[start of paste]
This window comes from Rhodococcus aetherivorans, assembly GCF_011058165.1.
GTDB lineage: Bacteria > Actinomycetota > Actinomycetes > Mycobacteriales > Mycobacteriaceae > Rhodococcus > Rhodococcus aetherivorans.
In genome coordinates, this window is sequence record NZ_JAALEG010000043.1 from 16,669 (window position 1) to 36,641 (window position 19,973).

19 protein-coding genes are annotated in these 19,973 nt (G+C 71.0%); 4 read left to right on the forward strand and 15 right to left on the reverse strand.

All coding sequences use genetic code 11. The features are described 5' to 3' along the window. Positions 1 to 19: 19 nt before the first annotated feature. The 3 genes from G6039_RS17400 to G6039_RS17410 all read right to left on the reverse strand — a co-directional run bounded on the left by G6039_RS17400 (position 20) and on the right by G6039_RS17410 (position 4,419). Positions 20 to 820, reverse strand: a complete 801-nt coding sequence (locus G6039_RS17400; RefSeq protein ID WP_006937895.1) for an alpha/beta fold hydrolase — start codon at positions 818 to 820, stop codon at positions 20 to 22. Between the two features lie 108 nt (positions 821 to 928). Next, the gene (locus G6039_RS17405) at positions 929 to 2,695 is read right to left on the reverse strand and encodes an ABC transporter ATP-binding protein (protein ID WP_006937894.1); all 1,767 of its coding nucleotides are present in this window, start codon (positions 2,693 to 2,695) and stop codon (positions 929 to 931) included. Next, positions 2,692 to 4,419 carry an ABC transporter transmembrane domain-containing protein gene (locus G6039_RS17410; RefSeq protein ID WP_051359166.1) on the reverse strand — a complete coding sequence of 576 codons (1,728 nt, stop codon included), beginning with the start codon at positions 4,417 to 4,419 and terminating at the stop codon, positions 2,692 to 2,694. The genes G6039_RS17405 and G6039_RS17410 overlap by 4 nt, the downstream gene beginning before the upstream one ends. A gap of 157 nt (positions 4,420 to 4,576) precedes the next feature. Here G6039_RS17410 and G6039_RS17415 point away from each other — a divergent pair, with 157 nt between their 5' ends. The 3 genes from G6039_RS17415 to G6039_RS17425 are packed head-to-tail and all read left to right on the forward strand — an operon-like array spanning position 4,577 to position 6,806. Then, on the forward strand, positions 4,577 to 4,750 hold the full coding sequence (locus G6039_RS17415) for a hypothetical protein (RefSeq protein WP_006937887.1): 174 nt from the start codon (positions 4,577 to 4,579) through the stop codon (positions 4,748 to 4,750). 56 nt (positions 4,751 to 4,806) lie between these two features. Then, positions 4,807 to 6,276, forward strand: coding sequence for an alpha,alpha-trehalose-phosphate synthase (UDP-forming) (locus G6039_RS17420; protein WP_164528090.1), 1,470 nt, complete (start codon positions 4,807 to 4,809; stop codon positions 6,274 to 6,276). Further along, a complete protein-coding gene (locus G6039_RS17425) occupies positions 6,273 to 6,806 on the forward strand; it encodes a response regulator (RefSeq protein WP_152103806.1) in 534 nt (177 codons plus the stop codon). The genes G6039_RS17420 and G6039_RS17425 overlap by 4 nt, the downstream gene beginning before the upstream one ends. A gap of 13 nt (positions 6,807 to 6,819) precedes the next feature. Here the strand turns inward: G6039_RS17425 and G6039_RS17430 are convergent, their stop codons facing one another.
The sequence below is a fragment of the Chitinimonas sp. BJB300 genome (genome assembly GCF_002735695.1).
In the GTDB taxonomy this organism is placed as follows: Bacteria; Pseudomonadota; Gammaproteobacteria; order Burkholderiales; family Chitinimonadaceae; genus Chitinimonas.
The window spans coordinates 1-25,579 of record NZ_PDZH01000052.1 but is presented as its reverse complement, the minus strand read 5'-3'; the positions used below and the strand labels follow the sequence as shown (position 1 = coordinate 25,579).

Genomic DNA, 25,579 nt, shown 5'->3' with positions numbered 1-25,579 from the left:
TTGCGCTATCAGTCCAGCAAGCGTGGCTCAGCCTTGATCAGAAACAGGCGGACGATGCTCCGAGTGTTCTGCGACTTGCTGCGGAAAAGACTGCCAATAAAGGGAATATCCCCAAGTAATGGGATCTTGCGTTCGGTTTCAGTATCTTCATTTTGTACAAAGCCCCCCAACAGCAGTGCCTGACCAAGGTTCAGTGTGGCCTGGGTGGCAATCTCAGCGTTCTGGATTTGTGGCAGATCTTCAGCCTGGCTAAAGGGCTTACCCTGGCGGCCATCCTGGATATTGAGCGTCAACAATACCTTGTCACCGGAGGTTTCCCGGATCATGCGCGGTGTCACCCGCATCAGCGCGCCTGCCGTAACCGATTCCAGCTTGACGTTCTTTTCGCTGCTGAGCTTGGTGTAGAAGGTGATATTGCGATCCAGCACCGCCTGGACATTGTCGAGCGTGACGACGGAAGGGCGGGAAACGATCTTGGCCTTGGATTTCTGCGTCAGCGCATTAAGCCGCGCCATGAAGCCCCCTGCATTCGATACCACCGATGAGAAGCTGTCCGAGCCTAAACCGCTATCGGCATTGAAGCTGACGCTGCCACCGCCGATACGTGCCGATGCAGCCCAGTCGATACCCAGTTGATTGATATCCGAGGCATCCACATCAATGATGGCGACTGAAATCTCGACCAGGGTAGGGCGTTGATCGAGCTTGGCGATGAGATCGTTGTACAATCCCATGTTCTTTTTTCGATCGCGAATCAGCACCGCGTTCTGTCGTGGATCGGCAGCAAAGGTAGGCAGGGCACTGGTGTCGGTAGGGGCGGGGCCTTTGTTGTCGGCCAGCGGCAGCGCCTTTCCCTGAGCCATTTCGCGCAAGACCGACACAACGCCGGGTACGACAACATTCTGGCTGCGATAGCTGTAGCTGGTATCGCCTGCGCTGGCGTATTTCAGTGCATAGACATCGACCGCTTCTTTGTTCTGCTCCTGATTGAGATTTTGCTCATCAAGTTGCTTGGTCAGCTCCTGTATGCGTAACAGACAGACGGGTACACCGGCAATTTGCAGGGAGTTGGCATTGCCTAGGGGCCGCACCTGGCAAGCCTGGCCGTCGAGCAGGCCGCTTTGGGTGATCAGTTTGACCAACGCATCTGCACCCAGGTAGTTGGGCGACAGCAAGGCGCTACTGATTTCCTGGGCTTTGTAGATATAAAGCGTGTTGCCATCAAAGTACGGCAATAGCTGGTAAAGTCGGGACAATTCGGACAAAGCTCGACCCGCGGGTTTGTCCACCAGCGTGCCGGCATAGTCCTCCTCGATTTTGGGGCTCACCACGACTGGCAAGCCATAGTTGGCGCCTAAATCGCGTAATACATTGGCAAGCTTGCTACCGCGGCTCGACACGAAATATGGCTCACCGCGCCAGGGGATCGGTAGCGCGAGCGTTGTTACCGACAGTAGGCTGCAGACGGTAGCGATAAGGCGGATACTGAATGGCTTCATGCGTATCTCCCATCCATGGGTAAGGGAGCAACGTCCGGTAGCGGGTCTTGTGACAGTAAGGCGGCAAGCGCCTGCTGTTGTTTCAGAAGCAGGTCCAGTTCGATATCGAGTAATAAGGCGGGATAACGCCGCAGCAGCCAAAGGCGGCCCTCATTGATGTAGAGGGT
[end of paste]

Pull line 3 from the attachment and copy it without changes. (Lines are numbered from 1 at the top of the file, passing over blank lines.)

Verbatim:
In genome coordinates, this window is sequence record NZ_JAALEG010000043.1 from 16,669 (window position 1) to 36,641 (window position 19,973).